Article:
A timeline, individual stories, and photo gallery mark the 11th anniversary of the September 1, 2004 terrorist attack in the North Ossetian town of Beslan that killed hundreds of children on the first day of school.
The state of affairs in Russia can be reduced to a battle between two household appliances: the television and the refrigerator. Everyday the television tells Russians they are rising up from their knees, defying the Ukrainian junta and the decadent West, and taking their rightful place as a great world power. And everyday the refrigerator tells them they are in the midst of an economic crisis in which living standards are plummeting.
The document assesses the likelihood of large-scale military engagement against Ukraine as “high,” orders the re-deployment of military units and the creation of military infrastructure in the east and south of Ukraine on the border with Russia, rejects a policy of non-alignment, and affirms a strategic course toward Euro-Atlantic integration. (Current Time TV)
In a reflection of the divisiveness that threatens the country’s politics, Ukrainian President Petro Poroshenko has vilified Ihor Humenyk as “a stab in the back” after the 26-year old threw a grenade outside the country's parliament on August 31, killing three national guardsmen and wounding dozens more. Humenyk had been described during the heady days of the Euromaidan as a “brave” soldier.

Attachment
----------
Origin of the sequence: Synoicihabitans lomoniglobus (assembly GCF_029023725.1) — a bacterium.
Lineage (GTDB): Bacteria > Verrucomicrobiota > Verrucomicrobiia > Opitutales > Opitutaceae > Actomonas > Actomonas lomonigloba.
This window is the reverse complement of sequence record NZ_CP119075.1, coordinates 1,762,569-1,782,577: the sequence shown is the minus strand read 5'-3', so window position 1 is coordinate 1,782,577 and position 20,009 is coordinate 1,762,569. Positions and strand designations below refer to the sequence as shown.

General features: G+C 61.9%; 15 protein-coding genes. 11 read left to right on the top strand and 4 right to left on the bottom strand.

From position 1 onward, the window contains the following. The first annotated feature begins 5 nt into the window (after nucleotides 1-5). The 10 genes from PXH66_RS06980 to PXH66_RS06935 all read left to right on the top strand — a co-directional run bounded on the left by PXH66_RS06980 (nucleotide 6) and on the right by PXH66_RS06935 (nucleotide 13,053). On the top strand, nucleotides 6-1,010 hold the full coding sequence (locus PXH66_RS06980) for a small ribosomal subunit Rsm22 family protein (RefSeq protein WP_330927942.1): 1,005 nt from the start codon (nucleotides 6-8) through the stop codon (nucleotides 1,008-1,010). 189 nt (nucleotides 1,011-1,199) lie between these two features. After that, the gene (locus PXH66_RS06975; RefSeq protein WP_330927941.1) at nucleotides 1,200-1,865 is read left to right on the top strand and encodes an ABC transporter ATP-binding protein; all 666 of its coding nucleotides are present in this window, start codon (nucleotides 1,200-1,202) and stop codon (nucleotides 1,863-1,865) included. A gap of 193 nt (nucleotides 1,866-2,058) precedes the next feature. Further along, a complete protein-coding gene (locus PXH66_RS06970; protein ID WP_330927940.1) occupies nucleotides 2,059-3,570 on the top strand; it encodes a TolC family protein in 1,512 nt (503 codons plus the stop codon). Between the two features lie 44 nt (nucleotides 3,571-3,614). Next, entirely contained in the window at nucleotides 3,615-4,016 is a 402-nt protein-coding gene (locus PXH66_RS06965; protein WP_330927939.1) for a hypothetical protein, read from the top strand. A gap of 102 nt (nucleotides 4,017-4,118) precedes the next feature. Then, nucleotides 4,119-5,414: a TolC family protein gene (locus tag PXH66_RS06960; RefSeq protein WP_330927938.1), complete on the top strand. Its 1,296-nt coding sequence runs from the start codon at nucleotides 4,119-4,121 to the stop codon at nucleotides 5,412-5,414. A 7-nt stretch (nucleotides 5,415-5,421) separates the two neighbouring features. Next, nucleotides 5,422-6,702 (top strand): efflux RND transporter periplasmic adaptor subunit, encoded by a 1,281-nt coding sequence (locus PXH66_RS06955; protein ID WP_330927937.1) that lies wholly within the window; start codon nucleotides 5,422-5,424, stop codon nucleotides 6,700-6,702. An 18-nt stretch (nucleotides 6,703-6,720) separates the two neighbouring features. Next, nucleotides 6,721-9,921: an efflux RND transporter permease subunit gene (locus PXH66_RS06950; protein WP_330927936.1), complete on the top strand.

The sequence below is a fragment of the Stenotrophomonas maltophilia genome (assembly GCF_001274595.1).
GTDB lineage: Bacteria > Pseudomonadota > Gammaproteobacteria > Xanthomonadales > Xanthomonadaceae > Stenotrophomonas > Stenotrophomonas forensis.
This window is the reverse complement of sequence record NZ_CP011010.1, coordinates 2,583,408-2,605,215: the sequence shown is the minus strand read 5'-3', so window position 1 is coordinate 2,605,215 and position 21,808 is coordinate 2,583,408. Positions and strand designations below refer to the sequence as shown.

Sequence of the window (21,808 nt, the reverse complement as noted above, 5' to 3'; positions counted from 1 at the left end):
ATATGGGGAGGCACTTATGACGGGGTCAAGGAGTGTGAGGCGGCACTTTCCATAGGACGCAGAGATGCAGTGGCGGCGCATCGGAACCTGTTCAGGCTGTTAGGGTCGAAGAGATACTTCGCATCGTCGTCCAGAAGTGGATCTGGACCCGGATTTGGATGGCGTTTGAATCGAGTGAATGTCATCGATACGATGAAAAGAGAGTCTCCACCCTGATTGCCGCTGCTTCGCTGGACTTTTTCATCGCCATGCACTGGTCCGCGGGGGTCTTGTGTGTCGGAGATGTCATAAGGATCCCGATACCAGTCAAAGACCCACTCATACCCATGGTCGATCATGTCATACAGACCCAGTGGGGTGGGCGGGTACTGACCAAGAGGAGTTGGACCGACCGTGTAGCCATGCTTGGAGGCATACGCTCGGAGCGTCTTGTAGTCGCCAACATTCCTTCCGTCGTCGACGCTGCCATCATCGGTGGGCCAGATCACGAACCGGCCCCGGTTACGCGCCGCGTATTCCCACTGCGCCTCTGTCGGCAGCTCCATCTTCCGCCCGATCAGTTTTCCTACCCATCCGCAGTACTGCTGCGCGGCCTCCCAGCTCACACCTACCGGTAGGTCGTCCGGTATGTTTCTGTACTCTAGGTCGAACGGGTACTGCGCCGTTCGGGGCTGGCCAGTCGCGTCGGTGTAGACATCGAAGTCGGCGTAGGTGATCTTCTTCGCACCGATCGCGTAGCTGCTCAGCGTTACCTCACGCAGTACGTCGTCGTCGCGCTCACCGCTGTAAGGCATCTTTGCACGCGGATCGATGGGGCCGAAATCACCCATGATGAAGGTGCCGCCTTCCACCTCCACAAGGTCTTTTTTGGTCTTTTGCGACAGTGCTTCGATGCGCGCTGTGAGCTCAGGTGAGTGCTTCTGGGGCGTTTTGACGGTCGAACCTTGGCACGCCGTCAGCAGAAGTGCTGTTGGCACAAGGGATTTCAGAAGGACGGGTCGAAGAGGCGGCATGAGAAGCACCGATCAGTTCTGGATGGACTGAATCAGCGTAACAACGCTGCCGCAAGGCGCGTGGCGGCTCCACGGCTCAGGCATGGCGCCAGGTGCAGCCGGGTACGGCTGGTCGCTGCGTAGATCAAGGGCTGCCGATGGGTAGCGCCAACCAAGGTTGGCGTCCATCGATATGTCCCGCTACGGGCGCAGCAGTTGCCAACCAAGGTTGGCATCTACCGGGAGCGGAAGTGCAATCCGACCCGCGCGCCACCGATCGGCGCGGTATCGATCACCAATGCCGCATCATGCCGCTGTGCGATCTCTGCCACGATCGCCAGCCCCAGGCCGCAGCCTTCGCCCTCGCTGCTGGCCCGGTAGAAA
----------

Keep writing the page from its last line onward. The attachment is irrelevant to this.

A new Russian law on the retention of personal computer data has gone into force, raising questions about its impact on the world's largest Internet companies and the privacy of the customers they serve, and whether the law can be effectively enforced.
The trial of Darya Polyudovoa, an activist who asked “why Russians cannot topple Putin’s regime,” has started in Krasnodar. She is charged with inciting extremism and separatism in the first case to be tried under a May, 2014 law that grants Russian courts broad authority to criminally prosecute dissent. (In Russian)
To paint a rosy picture of Moscow's trade relations with Beijing, as an antidote to Western sanctions, President Vladimir Putin must make selective use of statistics. Exclusive interview and infographic.
Uzbekistan issued its annual call to state employees and unemployed workers to harvest the fall cotton crop, threatening a penalty of 309USD per person - far beyond what an average citizen can afford - for failure to comply. (In Russian)
Political science is dead in Uzbekistan. The Uzbek Education Ministry issued an order in August branding the social science discipline as an irrelevant, Western import.